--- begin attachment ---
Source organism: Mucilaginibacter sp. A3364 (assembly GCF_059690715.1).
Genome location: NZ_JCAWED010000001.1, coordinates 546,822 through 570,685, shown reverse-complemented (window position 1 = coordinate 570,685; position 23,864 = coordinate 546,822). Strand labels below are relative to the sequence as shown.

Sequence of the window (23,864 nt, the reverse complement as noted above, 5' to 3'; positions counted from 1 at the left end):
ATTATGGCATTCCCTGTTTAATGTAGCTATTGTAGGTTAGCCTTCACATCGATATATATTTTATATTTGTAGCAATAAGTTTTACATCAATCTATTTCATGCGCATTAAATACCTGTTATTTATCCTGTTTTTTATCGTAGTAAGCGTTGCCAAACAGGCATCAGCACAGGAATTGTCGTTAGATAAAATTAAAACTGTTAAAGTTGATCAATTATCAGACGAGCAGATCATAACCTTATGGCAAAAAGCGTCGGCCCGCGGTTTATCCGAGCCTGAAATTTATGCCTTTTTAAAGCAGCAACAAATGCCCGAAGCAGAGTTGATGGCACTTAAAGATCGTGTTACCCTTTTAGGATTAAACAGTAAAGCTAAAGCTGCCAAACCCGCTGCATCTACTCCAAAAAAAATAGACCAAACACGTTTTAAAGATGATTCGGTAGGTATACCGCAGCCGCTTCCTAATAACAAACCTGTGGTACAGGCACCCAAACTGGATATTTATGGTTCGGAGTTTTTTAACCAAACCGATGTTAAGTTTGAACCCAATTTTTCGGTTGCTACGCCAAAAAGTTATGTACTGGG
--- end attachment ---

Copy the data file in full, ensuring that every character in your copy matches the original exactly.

Source organism: Mucilaginibacter sp. A3364 (assembly GCF_059690715.1).
Genome location: NZ_JCAWED010000001.1, coordinates 546,822 through 570,685, shown reverse-complemented (window position 1 = coordinate 570,685; position 23,864 = coordinate 546,822). Strand labels below are relative to the sequence as shown.

Sequence of the window (23,864 nt, the reverse complement as noted above, 5' to 3'; positions counted from 1 at the left end):
ATTATGGCATTCCCTGTTTAATGTAGCTATTGTAGGTTAGCCTTCACATCGATATATATTTTATATTTGTAGCAATAAGTTTTACATCAATCTATTTCATGCGCATTAAATACCTGTTATTTATCCTGTTTTTTATCGTAGTAAGCGTTGCCAAACAGGCATCAGCACAGGAATTGTCGTTAGATAAAATTAAAACTGTTAAAGTTGATCAATTATCAGACGAGCAGATCATAACCTTATGGCAAAAAGCGTCGGCCCGCGGTTTATCCGAGCCTGAAATTTATGCCTTTTTAAAGCAGCAACAAATGCCCGAAGCAGAGTTGATGGCACTTAAAGATCGTGTTACCCTTTTAGGATTAAACAGTAAAGCTAAAGCTGCCAAACCCGCTGCATCTACTCCAAAAAAAATAGACCAAACACGTTTTAAAGATGATTCGGTAGGTATACCGCAGCCGCTTCCTAATAACAAACCTGTGGTACAGGCACCCAAACTGGATATTTATGGTTCGGAGTTTTTTAACCAAACCGATGTTAAGTTTGAACCCAATTTTTCGGTTGCTACGCCAAAAAGTTATGTACTGGG